What has Margaret Ritchie achieved? Just look at what has developed since early August when she set that 60-day deadline on decommissioning.
The UDA has met the de Chastelain Commission. It was, we are told, a " meaningful engagement", named interlocutors have been appointed and the line of communication is open.
No weapons have been decommissioned. The Ritchie deadline was not met.
But listen now to the suggestions of a significant statement planned for Remembrance Sunday on November 11, and look how quickly the UDA has moved to distance itself publicly from the mess that is the loyalist infighting in Carrickfergus.
There is now a political focus on the question of loyalist weapons - a pressure that was missing until Margaret Ritchie intervened.
The UDA has always been treated differently than the IRA.
Loyalist guns, for all their killing, have never been as important.
Will pulling this grant for a conflict transformation initiative bring forward decommissioning?
The answer is no.
But as part of changing conflict into peace is it right to demand decommissioning?
The answer is yes.
The UDA has failed the conflict transformation initiative - failed it in the language of decommissioning "not being on the radar screen", failed it in the street confrontations in Carrickfergus and in its part in the rioting in Bangor.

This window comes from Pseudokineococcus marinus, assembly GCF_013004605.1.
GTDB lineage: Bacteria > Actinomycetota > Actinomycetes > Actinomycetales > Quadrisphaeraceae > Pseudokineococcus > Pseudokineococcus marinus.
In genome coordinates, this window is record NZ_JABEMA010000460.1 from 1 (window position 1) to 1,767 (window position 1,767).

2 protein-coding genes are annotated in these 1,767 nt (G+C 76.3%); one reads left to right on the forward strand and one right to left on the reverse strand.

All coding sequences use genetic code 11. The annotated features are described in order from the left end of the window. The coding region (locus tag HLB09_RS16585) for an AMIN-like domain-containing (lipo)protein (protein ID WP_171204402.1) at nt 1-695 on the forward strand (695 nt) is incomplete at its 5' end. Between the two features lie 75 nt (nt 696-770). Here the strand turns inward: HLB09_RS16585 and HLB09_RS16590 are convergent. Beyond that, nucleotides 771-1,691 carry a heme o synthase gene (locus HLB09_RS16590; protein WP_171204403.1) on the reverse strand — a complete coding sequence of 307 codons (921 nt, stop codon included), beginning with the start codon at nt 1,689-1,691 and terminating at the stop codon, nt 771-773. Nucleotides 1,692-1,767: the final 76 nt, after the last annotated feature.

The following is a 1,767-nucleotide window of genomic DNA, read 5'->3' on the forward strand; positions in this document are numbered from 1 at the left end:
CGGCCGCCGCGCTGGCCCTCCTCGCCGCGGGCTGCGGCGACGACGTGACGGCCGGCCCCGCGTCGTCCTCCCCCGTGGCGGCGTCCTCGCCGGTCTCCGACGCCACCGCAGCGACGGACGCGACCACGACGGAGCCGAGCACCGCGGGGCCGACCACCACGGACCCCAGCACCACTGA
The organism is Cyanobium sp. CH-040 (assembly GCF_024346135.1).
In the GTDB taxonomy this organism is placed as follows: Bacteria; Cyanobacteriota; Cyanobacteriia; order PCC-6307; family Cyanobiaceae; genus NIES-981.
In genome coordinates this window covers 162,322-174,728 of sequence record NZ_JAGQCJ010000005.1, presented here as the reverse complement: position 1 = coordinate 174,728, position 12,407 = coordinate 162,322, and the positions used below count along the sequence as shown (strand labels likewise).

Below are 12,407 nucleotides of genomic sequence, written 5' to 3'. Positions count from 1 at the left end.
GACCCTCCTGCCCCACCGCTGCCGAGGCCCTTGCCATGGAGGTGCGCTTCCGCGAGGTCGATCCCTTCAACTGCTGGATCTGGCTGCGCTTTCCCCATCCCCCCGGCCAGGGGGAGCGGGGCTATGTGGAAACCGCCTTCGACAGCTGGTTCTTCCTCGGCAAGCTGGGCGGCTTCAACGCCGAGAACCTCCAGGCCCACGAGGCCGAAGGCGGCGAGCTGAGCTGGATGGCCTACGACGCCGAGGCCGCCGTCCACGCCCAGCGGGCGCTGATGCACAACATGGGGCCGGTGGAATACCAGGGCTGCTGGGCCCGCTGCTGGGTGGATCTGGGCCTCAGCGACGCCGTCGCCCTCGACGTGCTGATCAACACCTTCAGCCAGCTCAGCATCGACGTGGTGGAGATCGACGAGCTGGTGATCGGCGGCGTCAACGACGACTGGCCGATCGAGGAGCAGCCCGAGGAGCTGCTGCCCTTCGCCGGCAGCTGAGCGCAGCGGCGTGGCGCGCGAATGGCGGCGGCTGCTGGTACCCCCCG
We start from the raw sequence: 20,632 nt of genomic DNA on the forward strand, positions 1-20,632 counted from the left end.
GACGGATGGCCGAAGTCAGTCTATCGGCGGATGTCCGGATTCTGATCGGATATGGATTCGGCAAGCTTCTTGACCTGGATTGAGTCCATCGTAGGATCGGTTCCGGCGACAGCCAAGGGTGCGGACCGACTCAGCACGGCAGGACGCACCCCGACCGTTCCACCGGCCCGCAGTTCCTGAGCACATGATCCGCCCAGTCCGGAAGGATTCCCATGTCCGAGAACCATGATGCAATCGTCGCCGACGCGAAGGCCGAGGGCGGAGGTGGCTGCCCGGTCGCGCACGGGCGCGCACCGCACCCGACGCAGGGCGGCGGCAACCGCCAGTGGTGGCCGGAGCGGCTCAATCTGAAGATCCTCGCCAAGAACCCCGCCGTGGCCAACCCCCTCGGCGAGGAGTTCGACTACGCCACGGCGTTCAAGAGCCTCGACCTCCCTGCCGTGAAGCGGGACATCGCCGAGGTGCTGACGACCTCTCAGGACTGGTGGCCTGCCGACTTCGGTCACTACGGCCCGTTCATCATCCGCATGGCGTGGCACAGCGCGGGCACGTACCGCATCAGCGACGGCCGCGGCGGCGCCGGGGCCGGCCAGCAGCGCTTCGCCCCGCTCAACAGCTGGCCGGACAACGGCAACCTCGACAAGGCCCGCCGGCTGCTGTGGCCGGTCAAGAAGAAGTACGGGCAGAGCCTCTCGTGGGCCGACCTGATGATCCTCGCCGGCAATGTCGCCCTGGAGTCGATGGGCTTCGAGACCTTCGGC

It is used to being treated differently.
But Margaret Ritchie has changed that.
What is the November 11 statement about?
Is it about decommissioning? About the drugs and extortion and the general gangsterism that still characterises part of the UDA?
Is it about a leadership giving orders and setting a direction?
Is it about the UDA changing, or is it just more words?
That organisation has been given plenty of space and time.
And, now, under pressure, there is this talk of this significant statement.
But in the security world there is a questioning about whether the UDA leadership has the capability to change that organisation - to take it away from drugs and extortion and criminality, to make decommissioning happen.
So, there is another question. Who is in charge?
Is it the inner council or is it those with the guns, the money, the drugs and the influence at another level of the UDA?
There are those who want to make it different, who want to make a difference, but, inside the loyalist organisation, they have not been heard.
So, what has Margaret Ritchie achieved?
She has sent out a political message that the UDA will no longer be treated differently.
That decommissioning is important, that all that criminality and street fighting has to stop.
And when the minister comes to make her statement, the UDA has only itself to blame. It is no one else's fault.
Conflict transformation means change - and in so much of what it does, the UDA still looks the same.